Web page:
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Ciência Rural

Print version ISSN 0103-8478

Cienc. Rural vol.41 no.7 Santa Maria July 2011 



Antioxidant and anti-inflammatory activities of winery wastes seeds of Vitis labrusca


Atividade antioxidante e anti-inflamatória de sementes de resíduos de vinificação de Vitis labrusca



Gustavo ScolaI; Virginia Demarchi KappelII; José Claudio Fonseca MoreiraIII; Felipe Dal-PizzolIV; Mirian SalvadorI, 1

IInstituto de Biotecnologia, Universidade de Caxias do Sul (UCS), Petrópolis, 95070-560, Caxias do Sul, RS, Brasil. E-mail:
IIDepartamento de Ciências Farmacêuticas, Universidade Federal de Santa Catarina (UFSC), Florianópolis, SC, Brasil
IIIDepartamento de Bioquímica, Universidade Federal do Rio Grande do Sul (UFRGS), Porto Alegre, RS, Brasil
IVDepartamento de Medicina, Universidade do Extremo Sul Catarinense (UNESC), Criciuma, SC, Brasil




There are many studies about the biological activities of Vitis vinifera grape seeds, which are rich in phenolic compounds, known by their several health beneficial effects. However, until now there is no data about biological activities of the seeds of V. labrusca, specie found in South and North America. Every year, the global wine production (around 260 million hL) generates about 19.5 million ton of wastes, which are usually discarded in the environment. The aim of this research was to evaluate the antioxidant and anti-inflammatory activities of aqueous extracts of seeds from wine wastes of Vitis labrusca (cv. 'Bordo' and 'Isabella'). Both extracts showed significant antioxidant and anti-inflammatory activities, which are positively correlated with total phenolic content, suggesting that these compounds might be the major contributors to the biological activity of these extracts. These results indicate that water extraction from winery wastes is an option to obtain phenolic compounds with antioxidant and anti-inflammatory activities helping to maintain environmental balance.

Key words: V. labrusca, winery wastes, antioxidant, anti-inflammatory.


Apesar de existirem vários estudos sobre a atividade biológica de sementes de uva de Vitis vinifera, ricas em compostos fenólicos com reconhecidos efeitos benéficos à saúde, não existem, até o momento, dados a respeito da atividade biológica de sementes de V. labrusca, espécie amplamente encontrada na América do Sul e do Norte. A cada ano, a produção mundial de vinho (cerca de 260 milhões de hL) gera, aproximadamente, 19,5 milhões de toneladas de resíduos, usualmente descartados no meio ambiente. Em vista disso, o objetivo deste estudo foi avaliar as atividades antioxidante e anti-inflamatória de extratos aquosos de sementes de resíduos de vinificação de V. labrusca (cv. 'Bordo' e 'Isabel'). Os resultados mostraram que ambos os extratos apresentam significante atividade antioxidante e anti-inflamatória, as quais apresentam correlação positiva com o conteúdo de compostos fenólicos dos extratos, sugerindo que estes podem contribuir, significativamente, para a atividade biológica observada. Estes resultados mostram que é possível obter compostos fenólicos com atividades antioxidante e anti-inflamatória utilizando extração aquosa, além de contribuir com o equilíbrio do meio ambiente.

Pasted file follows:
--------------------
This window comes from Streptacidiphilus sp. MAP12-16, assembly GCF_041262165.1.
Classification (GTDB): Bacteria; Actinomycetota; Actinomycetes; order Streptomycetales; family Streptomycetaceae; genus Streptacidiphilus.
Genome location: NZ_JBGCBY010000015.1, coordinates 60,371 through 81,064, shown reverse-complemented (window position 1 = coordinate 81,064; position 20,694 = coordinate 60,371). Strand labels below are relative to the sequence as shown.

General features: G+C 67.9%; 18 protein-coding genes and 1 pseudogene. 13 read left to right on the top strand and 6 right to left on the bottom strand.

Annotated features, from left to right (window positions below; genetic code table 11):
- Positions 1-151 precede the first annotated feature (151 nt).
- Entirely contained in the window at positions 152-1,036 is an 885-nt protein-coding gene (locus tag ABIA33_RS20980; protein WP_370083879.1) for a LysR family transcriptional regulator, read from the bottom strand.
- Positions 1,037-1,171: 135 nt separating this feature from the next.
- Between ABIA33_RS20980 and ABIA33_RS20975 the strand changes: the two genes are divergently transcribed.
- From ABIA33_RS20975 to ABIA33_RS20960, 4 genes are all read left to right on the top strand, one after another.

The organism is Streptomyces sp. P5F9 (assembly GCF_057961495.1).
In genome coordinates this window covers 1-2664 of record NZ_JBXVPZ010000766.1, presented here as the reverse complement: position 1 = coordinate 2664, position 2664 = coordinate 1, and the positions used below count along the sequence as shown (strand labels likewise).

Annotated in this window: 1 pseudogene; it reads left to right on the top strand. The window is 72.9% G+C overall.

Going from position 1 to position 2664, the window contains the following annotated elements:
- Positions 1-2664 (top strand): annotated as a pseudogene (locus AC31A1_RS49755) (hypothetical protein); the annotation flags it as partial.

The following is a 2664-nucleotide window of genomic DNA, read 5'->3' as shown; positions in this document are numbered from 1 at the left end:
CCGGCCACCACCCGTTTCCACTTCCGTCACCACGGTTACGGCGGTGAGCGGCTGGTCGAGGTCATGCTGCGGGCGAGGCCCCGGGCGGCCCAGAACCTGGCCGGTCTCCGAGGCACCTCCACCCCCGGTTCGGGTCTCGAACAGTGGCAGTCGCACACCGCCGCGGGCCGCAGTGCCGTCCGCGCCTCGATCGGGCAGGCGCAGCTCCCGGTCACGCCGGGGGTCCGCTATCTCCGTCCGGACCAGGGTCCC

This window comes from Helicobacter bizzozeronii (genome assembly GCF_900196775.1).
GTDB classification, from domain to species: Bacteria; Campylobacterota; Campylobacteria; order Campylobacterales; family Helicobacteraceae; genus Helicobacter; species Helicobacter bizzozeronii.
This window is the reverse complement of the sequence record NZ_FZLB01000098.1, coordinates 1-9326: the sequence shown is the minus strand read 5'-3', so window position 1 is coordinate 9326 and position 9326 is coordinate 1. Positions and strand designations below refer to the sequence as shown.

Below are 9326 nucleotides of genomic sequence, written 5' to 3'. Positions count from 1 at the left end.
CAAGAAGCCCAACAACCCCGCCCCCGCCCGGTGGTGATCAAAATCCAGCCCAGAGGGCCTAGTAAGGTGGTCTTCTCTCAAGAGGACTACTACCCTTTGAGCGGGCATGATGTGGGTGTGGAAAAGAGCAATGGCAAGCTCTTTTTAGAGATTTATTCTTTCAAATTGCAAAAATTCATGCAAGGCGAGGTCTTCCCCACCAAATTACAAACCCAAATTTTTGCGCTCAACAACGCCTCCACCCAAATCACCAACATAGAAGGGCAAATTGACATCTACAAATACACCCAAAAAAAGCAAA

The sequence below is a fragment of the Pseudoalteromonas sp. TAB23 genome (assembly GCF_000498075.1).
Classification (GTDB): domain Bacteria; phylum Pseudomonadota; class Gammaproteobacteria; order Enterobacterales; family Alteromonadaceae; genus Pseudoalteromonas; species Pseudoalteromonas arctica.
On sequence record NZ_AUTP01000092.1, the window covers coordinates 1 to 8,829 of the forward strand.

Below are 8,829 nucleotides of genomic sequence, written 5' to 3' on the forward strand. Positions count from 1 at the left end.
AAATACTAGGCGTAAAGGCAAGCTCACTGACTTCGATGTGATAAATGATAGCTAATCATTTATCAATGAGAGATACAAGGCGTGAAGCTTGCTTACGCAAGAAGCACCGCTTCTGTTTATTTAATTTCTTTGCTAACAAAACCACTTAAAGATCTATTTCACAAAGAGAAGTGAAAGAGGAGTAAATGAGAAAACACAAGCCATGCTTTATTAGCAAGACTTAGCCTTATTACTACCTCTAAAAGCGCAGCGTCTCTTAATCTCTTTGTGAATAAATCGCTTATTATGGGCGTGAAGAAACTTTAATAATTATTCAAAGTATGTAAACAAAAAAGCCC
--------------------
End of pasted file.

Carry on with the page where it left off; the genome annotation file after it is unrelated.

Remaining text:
Palavras-chave: V. labrusca, resíduos de vinificação, antioxidante, anti-inflamatório.




There are several studies about the biological activities of Vitis vinifera grape seed extracts (for review see XIA et al., 2010). These studies using organic solvents (TORRES et al., 2002; XIA et al., 2010) have limited use due to the high cost of the extraction processes. The extraction of phenolic compounds with non-organic solvents is of interest mainly to the pharmaceutical industries, as they are able to minimize pathologies associated with oxidative stress, such as atherosclerosis, diabetes, cancer, inflammatory and neurological diseases (XIA et al., 2010).

There are few studies about the biological activities of V. labrusca specie (RIZZON et al., 2000, VEDANA et al., 2008, DANI et al., 2010), however, until now there are no data about the potential of using V. labrusca seeds as a source of biologically active compounds. V. labrusca (mainly the Bordo and Isabella varieties) is the main grape species found in South and North America, and it is widely used to produce wines and grape juices (SOARES DE MOURA et al., 2002; POLLEFEYS & BOUSQUET, 2003).

Every year, the global wine production (around 260 million hL) generates about 19.5 million ton of wastes (OIV, 2010), which are generally used as fertilizer or simply discarded in the environment (TORRES et al., 2002). Although some polyphenols are transferred from the grapes to the wine during vinification, and there is a potential loss of some of these compounds by oxidation during the industrial process, the seed wastes are still good sources of phenolic compounds (TORRES et al., 2002).

This research aimed to assess the antioxidant and anti-inflammatory activities of aqueous extract of V. labrusca winery wastes seeds (Bordo and Isabella varieties).